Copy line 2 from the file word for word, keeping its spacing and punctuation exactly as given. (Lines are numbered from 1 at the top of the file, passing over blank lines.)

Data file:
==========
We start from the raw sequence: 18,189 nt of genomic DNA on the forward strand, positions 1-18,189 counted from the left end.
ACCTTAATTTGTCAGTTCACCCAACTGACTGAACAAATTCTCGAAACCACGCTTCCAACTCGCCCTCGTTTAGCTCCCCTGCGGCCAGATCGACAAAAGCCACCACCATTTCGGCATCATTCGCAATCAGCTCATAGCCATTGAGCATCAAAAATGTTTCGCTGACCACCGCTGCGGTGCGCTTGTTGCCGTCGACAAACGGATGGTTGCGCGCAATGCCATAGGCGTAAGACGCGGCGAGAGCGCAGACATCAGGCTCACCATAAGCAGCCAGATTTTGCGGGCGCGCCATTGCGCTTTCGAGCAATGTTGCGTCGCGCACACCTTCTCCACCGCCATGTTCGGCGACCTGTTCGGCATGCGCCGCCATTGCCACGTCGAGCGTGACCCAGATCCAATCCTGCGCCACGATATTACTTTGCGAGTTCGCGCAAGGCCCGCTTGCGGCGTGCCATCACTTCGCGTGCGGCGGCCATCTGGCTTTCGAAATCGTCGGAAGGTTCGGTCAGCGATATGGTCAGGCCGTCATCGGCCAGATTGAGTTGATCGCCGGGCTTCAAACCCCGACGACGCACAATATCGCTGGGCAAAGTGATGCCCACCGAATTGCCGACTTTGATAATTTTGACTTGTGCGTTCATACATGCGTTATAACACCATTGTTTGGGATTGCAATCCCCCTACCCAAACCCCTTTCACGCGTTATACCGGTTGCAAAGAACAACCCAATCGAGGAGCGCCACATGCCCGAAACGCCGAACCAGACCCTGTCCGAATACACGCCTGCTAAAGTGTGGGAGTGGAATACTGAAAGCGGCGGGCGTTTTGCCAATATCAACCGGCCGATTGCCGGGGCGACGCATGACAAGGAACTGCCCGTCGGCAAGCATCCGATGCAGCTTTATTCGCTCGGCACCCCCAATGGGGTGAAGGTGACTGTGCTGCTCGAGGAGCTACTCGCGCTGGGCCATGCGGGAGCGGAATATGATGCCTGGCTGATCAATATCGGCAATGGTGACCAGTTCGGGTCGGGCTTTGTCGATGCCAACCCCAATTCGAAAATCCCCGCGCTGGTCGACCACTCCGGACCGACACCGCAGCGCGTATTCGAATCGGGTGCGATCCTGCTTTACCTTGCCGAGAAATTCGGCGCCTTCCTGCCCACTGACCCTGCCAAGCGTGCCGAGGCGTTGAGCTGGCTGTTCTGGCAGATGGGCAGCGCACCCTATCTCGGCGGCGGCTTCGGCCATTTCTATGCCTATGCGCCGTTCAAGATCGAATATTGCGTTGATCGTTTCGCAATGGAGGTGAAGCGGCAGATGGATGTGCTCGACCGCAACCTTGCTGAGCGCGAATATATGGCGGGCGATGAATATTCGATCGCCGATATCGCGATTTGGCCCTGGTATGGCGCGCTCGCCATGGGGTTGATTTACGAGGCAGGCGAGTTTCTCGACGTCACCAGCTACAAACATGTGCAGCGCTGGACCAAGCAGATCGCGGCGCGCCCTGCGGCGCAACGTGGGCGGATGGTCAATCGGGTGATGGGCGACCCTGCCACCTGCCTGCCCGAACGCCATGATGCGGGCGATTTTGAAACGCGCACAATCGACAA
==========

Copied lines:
ACCTTAATTTGTCAGTTCACCCAACTGACTGAACAAATTCTCGAAACCACGCTTCCAACTCGCCCTCGTTTAGCTCCCCTGCGGCCAGATCGACAAAAGCCACCACCATTTCGGCATCATTCGCAATCAGCTCATAGCCATTGAGCATCAAAAATGTTTCGCTGACCACCGCTGCGGTGCGCTTGTTGCCGTCGACAAACGGATGGTTGCGCGCAATGCCATAGGCGTAAGACGCGGCGAGAGCGCAGACATCAGGCTCACCATAAGCAGCCAGATTTTGCGGGCGCGCCATTGCGCTTTCGAGCAATGTTGCGTCGCGCACACCTTCTCCACCGCCATGTTCGGCGACCTGTTCGGCATGCGCCGCCATTGCCACGTCGAGCGTGACCCAGATCCAATCCTGCGCCACGATATTACTTTGCGAGTTCGCGCAAGGCCCGCTTGCGGCGTGCCATCACTTCGCGTGCGGCGGCCATCTGGCTTTCGAAATCGTCGGAAGGTTCGGTCAGCGATATGGTCAGGCCGTCATCGGCCAGATTGAGTTGATCGCCGGGCTTCAAACCCCGACGACGCACAATATCGCTGGGCAAAGTGATGCCCACCGAATTGCCGACTTTGATAATTTTGACTTGTGCGTTCATACATGCGTTATAACACCATTGTTTGGGATTGCAATCCCCCTACCCAAACCCCTTTCACGCGTTATACCGGTTGCAAAGAACAACCCAATCGAGGAGCGCCACATGCCCGAAACGCCGAACCAGACCCTGTCCGAATACACGCCTGCTAAAGTGTGGGAGTGGAATACTGAAAGCGGCGGGCGTTTTGCCAATATCAACCGGCCGATTGCCGGGGCGACGCATGACAAGGAACTGCCCGTCGGCAAGCATCCGATGCAGCTTTATTCGCTCGGCACCCCCAATGGGGTGAAGGTGACTGTGCTGCTCGAGGAGCTACTCGCGCTGGGCCATGCGGGAGCGGAATATGATGCCTGGCTGATCAATATCGGCAATGGTGACCAGTTCGGGTCGGGCTTTGTCGATGCCAACCCCAATTCGAAAATCCCCGCGCTGGTCGACCACTCCGGACCGACACCGCAGCGCGTATTCGAATCGGGTGCGATCCTGCTTTACCTTGCCGAGAAATTCGGCGCCTTCCTGCCCACTGACCCTGCCAAGCGTGCCGAGGCGTTGAGCTGGCTGTTCTGGCAGATGGGCAGCGCACCCTATCTCGGCGGCGGCTTCGGCCATTTCTATGCCTATGCGCCGTTCAAGATCGAATATTGCGTTGATCGTTTCGCAATGGAGGTGAAGCGGCAGATGGATGTGCTCGACCGCAACCTTGCTGAGCGCGAATATATGGCGGGCGATGAATATTCGATCGCCGATATCGCGATTTGGCCCTGGTATGGCGCGCTCGCCATGGGGTTGATTTACGAGGCAGGCGAGTTTCTCGACGTCACCAGCTACAAACATGTGCAGCGCTGGACCAAGCAGATCGCGGCGCGCCCTGCGGCGCAACGTGGGCGGATGGTCAATCGGGTGATGGGCGACCCTGCCACCTGCCTGCCCGAACGCCATGATGCGGGCGATTTTGAAACGCGCACAATCGACAA